Texas’ Republican primary elections on March 4 have brought together an unusual combination of candidates and campaign contributors, at least with respect to the state’s highest court. The incumbent Republican justices have received support from a typical source—advocates of tort reform and limitations on civil lawsuits—but their Republican challengers are benefiting from donations by trial attorneys and left-of-center groups, who historically have backed Democratic candidates.
Republican state legislators have proposed a bill that would increase the size of, and allow the governor to appoint a majority of members to, the Alaska Judicial Council. The AJC serves as both the judicial nominating commission and the judicial performance evaluation commission. Under the new bill, the AJC would be expanded to 16 members, and the change would require amending the constitution.
HB 3380 would establish a judicial performance evaluation program for Oklahoma’s appellate and trial judges, and is remarkably similar to processes that already operate successfully in seven states where judges appear on the ballot, as they do in Oklahoma. The contemplated JPE program in Oklahoma is objective, broad-based, and apolitical, and an improvement on existing processes.
There are several anticipated efforts in 2014 to alter processes for selecting state court judges, particularly in states with commission-based gubernatorial appointment of appellate judges. In Kansas, Oklahoma, and Tennessee, as in Arizona and Florida in recent years, legislative proposals are aimed at directly or indirectly expanding the governor’s appointing authority.
For the first time in more than 40 years, the Pennsylvania Supreme Court has amended its Code of Judicial Conduct. Among the new rules is a provision that requires judges to recuse themselves from hearing cases where the judge knows or learns that a party, a party’s lawyer, or the law firm of a party’s lawyer has made a direct or indirect contribution(s) to the judge’s campaign.
A Tennessee trial court judge has ruled that the composition of the state’s judicial performance evaluation commission violates the state constitution. Despite invalidating the commission’s composition, the judge did not enjoin its operation, and, three days after the ruling, the commission released its final evaluations and recommendations for the appellate judges standing for retention later this year.
With the start of a new year comes the convening of state legislatures around the country, and, in a number of states, judicial selection reform is on the table. Kansas, Missouri, Oklahoma, Tennessee, Texas, Minnesota, and Pennsylvania will all consider changes in how their judges reach the bench.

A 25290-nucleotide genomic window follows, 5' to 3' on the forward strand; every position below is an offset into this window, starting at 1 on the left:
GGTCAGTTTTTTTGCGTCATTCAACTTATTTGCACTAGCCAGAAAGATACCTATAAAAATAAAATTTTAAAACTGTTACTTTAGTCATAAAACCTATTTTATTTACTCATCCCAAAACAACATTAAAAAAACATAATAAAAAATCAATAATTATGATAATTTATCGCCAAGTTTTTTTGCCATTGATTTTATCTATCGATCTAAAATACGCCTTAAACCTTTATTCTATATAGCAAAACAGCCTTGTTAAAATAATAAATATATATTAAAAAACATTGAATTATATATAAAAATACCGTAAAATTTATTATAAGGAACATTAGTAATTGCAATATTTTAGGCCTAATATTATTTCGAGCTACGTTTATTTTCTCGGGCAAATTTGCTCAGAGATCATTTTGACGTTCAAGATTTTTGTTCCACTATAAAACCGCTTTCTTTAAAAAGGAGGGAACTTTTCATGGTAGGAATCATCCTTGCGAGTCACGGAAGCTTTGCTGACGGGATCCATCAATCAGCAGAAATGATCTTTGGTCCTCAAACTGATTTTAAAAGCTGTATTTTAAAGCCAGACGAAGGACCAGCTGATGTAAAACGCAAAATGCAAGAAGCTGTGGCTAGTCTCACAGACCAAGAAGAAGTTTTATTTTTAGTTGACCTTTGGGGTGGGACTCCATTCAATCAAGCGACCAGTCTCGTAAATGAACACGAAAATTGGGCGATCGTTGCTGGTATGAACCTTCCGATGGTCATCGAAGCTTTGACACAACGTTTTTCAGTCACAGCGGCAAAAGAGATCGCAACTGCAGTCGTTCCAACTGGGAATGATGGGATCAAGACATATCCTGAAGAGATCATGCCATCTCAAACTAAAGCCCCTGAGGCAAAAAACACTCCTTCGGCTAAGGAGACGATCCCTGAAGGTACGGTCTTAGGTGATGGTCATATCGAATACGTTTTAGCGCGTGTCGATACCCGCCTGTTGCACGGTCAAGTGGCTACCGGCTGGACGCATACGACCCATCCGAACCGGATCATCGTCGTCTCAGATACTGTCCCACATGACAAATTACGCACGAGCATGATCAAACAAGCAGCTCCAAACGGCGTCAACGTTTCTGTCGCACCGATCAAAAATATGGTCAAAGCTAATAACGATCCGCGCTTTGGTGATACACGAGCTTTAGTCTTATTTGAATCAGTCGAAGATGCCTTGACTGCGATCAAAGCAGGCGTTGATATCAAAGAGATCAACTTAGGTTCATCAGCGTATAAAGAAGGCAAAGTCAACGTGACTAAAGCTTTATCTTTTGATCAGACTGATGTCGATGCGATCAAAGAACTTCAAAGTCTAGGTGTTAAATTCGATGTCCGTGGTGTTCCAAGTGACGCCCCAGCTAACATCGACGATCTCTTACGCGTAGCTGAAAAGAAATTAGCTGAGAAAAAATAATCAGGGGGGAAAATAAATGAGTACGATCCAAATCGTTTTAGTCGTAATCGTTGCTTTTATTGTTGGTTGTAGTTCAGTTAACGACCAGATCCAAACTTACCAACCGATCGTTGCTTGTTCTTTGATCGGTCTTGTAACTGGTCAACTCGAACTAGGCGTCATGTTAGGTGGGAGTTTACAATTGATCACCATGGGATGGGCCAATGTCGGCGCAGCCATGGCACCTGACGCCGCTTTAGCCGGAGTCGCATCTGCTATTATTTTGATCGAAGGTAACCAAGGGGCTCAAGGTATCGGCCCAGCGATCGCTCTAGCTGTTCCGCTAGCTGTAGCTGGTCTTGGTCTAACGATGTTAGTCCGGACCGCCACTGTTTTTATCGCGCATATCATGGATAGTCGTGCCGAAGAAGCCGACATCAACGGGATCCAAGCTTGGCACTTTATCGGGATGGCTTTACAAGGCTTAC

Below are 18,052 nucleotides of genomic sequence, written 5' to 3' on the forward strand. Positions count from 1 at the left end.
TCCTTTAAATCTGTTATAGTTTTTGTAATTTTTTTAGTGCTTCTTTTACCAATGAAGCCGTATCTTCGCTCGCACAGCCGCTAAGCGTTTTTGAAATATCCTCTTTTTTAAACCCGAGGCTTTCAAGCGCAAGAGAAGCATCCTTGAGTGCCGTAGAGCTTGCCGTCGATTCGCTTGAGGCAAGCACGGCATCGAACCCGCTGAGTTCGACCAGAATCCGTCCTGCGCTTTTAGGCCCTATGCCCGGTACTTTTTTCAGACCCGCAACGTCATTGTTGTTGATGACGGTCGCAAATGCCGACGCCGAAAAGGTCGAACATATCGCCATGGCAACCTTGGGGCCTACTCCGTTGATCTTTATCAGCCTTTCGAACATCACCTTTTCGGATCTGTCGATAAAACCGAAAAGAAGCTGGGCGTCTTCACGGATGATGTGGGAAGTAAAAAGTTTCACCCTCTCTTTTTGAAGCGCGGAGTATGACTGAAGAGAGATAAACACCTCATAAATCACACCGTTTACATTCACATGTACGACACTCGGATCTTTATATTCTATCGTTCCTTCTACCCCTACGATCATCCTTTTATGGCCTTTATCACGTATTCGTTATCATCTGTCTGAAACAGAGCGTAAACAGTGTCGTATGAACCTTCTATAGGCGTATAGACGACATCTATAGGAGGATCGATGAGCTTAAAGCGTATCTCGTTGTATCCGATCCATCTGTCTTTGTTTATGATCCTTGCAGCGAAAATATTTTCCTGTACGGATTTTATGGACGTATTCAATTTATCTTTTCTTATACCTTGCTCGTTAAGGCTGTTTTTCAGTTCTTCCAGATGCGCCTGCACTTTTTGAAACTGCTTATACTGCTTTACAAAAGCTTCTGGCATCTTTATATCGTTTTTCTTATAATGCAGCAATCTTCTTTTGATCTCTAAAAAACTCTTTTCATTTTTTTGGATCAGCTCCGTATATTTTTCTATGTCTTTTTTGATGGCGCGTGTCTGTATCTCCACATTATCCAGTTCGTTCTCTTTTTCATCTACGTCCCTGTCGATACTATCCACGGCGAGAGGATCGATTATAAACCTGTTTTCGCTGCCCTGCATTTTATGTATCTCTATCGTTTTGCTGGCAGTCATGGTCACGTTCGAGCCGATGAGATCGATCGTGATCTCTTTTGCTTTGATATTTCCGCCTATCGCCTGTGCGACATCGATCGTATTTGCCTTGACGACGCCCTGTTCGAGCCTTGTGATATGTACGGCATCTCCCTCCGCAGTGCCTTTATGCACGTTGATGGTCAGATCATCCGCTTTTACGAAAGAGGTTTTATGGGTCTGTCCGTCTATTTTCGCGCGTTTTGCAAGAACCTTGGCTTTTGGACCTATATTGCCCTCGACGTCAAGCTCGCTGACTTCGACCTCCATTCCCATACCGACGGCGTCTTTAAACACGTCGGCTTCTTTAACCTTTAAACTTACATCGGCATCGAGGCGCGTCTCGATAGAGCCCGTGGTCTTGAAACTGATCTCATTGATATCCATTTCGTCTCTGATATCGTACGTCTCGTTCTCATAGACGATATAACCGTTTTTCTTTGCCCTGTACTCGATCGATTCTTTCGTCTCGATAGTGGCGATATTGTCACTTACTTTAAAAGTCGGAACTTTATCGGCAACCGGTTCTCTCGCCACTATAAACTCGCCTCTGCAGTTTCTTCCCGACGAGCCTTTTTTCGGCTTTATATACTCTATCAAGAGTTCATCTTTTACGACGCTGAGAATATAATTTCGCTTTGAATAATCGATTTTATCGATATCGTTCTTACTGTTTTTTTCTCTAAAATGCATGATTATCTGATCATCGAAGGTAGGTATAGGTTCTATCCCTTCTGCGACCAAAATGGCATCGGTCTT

IAALS Executive Director Rebecca Love Kourlis paid a pre-holiday, virtual visit to LXBN TV to talk about the effects of partisan elections of judges across the country. Kourlis weighed in on the same concerns that U.S. Supreme Court Justice Sonia Sotomayor recently voiced regarding the influence that partisan elections can have on judges’ decisions.
According to the Michigan Campaign Finance Network (MCFN), more than $18 million was spent in two Michigan Supreme Court races in 2012. Of this, nearly $14 million was spent on candidate-focused issue advertising, but the sponsors of those ads were not required to disclose their spending or identify their donors. A bill that would codify the current non-disclosure rule has supporters and opponents who are urging the governor to take their side.
IAALS is happy to welcome Colorado Court of Appeals Chief Judge Janice B. Davidson (Ret.) as she takes on her role as Senior Advisor at IAALS. Chief Judge Davidson will be involved with all of IAALS’ initiatives to some extent, but will focus her time primarily on the Quality Judges Initiative, beginning in January 2014.
In August 2014, all of Tennessee’s appellate judges will appear on the ballot, and voters will decide whether they should be retained in office. By that time, the Judicial Performance Evaluation Commission will have provided information to the public about these judges’ performance on the bench. Last month, the commission announced that it may take the unprecedented step of recommending against the retention of three intermediate appellate court judges.
The Pittsburgh Tribune-Review recently published an article about proposed legislation to change the Pennsylvania judicial selection process. IAALS Executive Director Rebecca Love Kourlis was interviewed in the article about the proposed legislation and the benefits of merit selection. She noted that the Pennsylvania proposal contains the front-end nominating commission process endorsed by IAALS as the O’Connor Judicial Selection Plan.
The U.S. Senate voted 52 to 48 to change its rules regarding use of the filibuster to block votes on nominees to the lower federal courts and executive branch positions. The immediate impact of this development will be to allow votes on three nominees to the U.S. Court of Appeals for the D.C. Circuit whose appointments Republicans have blocked. Writing for CNN.com, IAALS Board of Advisors member Russell Wheeler suggested that the three will be confirmed “but at a cost.”